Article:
UNC Charlotte recognizes graduates and hero during commencement
They streamed into the stands in dark green gowns, as the ring of “Pomp and Circumstance” filled the room. One by one, they went up to the stage to shake the dean’s hand, some dancing and posing to cheers. A ring came from the bell.
By all measures, it could have been — it was supposed to have been — a day of celebration. This was a hard-earned step across the finish line, perhaps one that had been decades in the making. Maybe one they were the first in their family to reach it.
But for many of the students graduating from UNC Charlotte on Friday and Saturday, that finish line here was not nearly as sweet.
“It goes without saying that the tragedy we experienced on April 30th has shaken Niner Nation,” Chancellor Phil Dubois told the crowd, a white ribbon pinned to his gown, “and inevitably influenced how we think about our ceremony today.”
Less than two weeks ago, yards away from the stadium, some of the green-gowned seniors had hidden under desks in the library for hours on the last day of classes. Others had walked outside buildings with their hands raised, receiving alerts from the university telling them to “run, hide, fight.”
And one graduating senior, 23-year-old Emily Houpt, had been shot during her last class period of class — her favorite of college, she said — when a former classmate entered the room with a handgun.
Less than two weeks later, she was the first called up to the stage. The chancellor handed her a framed diploma, to a standing ovation from the crowd.
“It feels like a relief,” Houpt told the Observer on Friday about graduating. “I have worked hard for it, and I’m glad it’s happening.”
But it didn’t happen the way it was supposed to.
It happened after a moment of silence, after a band performed “An American Elegy,” written to honor the victims and survivors of the school shooting at Columbine High School in Colorado 20 years ago.
It happened as two students — sophomore Ellis “Reed” Parlier and junior Riley Howell — were awarded degrees in memoriam, their family members coming up to the stage to accept diplomas for their sons.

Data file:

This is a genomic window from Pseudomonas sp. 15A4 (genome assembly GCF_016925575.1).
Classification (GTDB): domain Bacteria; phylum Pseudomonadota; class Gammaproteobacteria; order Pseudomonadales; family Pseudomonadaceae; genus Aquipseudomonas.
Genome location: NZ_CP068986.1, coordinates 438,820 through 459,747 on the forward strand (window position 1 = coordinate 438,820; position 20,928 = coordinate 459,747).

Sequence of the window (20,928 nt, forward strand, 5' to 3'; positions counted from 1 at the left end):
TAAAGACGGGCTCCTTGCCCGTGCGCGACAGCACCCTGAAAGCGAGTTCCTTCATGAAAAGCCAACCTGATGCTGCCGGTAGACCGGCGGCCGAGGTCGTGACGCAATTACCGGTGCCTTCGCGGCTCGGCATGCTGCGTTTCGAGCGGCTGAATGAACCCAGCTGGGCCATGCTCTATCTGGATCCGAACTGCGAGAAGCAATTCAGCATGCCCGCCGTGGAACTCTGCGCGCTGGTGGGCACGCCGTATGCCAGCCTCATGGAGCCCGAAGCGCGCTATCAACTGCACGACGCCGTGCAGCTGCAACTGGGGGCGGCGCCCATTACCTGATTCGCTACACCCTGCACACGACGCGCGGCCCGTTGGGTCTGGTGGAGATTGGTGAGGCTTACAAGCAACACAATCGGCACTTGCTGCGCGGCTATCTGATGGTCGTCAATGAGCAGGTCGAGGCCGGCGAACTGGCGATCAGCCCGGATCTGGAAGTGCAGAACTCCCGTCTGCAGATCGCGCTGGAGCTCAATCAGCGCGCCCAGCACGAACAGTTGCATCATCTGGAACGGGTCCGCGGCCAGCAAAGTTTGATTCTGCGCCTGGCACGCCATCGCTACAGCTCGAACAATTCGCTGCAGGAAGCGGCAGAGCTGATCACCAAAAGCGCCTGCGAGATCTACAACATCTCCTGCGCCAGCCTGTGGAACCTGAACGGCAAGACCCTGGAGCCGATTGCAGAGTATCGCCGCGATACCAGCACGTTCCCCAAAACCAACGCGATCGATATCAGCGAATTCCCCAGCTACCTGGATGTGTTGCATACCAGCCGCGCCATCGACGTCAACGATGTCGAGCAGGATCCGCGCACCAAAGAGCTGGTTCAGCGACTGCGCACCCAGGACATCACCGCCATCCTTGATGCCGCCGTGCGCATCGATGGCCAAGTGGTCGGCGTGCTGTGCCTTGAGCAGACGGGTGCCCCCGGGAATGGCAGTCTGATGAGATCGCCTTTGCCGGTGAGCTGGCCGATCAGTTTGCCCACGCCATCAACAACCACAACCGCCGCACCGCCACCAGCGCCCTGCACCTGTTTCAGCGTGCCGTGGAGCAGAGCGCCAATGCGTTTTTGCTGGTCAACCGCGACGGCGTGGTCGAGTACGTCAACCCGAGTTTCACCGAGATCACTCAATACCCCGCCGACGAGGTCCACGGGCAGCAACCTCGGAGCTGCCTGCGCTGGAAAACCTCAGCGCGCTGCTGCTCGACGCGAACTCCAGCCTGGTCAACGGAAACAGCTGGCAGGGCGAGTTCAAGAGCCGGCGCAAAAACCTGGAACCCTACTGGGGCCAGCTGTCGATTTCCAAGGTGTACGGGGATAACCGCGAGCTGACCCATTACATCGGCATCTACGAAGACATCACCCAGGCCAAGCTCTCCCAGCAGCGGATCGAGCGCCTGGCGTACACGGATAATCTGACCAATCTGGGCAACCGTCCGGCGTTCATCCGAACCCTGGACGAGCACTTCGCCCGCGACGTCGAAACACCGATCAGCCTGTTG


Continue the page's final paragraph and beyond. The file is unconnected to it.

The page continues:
And it happened as Dubois announced $1 million total in endowed scholarships, thanks to an anonymous donation, to honor the two victims of the shooting:
“From today forward,” Dubois said, “each scholarship will enable the spirit and legacy of each of these young men to be present here on campus always.”
In the morning ceremony, Morhan Al Jurdi, an engineering major, told his classmates they had displayed “great unity and strength,” showing the world “that we are indeed a family and that we are indeed Charlotte strong.”
In the afternoon, communication studies major Samuel Adams praised the university for rallying together.
“Two weeks ago, this was a different campus. Two weeks ago, our community was whole,” he said, but “the faculty, staff and student body have truly come together as a family.”
Houpt was more succinct about it all.
“I don’t want this to ever happen again,” she said.
Her last class of college was supposed to be a presentation about the history of medical procedures, the culmination of so many of her academic interests: social science, inequality, international studies. Now, she’s trying not to let that incident define her college experience.
She wants to extend her gratitude to everyone who has helped her — campus maintenance workers, the university, the student activist groups that have emerged in the wake of the shooting: Real Change Now and the UNCC chapter of March for Our Lives.
Her mom, Ellen, said she is proudest of her daughter for “getting through it.”
“She’s winning. She’s not letting this get her down. She’s a survivor.”
For now, though, Emily is focusing on seeing her friends and family, and on healing.
She has her job at a grocery store, she said, and then there’s the job search, but for now, she will let life “just get back to normal for a little bit,” she said.
That perhaps began Saturday evening, as the ceremony carried on as it did every year: The crowd of students in green moved their tassels from the right to the left, becoming graduates. A ring came from the UNC Charlotte bell.